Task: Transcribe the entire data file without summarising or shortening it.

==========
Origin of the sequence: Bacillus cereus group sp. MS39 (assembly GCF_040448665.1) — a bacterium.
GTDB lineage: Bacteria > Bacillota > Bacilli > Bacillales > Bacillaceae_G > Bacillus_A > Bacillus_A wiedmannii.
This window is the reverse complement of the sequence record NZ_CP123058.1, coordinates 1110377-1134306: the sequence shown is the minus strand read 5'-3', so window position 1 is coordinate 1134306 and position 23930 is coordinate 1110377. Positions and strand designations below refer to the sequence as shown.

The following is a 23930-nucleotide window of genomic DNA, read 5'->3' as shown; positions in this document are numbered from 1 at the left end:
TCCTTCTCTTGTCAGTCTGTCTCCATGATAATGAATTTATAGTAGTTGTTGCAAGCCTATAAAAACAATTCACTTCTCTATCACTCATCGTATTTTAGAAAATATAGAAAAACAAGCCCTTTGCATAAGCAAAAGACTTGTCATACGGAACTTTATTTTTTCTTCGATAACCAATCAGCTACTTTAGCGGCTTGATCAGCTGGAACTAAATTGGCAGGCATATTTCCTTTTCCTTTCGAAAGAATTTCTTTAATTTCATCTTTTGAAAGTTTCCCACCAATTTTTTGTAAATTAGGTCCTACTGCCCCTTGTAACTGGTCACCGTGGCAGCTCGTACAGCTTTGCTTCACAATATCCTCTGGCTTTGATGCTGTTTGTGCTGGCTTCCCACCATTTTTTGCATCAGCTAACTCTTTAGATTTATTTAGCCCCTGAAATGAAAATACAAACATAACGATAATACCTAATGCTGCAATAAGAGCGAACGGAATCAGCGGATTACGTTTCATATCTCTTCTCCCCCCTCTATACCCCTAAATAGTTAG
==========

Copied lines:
Origin of the sequence: Bacillus cereus group sp. MS39 (assembly GCF_040448665.1) — a bacterium.
GTDB lineage: Bacteria > Bacillota > Bacilli > Bacillales > Bacillaceae_G > Bacillus_A > Bacillus_A wiedmannii.
This window is the reverse complement of the sequence record NZ_CP123058.1, coordinates 1110377-1134306: the sequence shown is the minus strand read 5'-3', so window position 1 is coordinate 1134306 and position 23930 is coordinate 1110377. Positions and strand designations below refer to the sequence as shown.

The following is a 23930-nucleotide window of genomic DNA, read 5'->3' as shown; positions in this document are numbered from 1 at the left end:
TCCTTCTCTTGTCAGTCTGTCTCCATGATAATGAATTTATAGTAGTTGTTGCAAGCCTATAAAAACAATTCACTTCTCTATCACTCATCGTATTTTAGAAAATATAGAAAAACAAGCCCTTTGCATAAGCAAAAGACTTGTCATACGGAACTTTATTTTTTCTTCGATAACCAATCAGCTACTTTAGCGGCTTGATCAGCTGGAACTAAATTGGCAGGCATATTTCCTTTTCCTTTCGAAAGAATTTCTTTAATTTCATCTTTTGAAAGTTTCCCACCAATTTTTTGTAAATTAGGTCCTACTGCCCCTTGTAACTGGTCACCGTGGCAGCTCGTACAGCTTTGCTTCACAATATCCTCTGGCTTTGATGCTGTTTGTGCTGGCTTCCCACCATTTTTTGCATCAGCTAACTCTTTAGATTTATTTAGCCCCTGAAATGAAAATACAAACATAACGATAATACCTAATGCTGCAATAAGAGCGAACGGAATCAGCGGATTACGTTTCATATCTCTTCTCCCCCCTCTATACCCCTAAATAGTTAG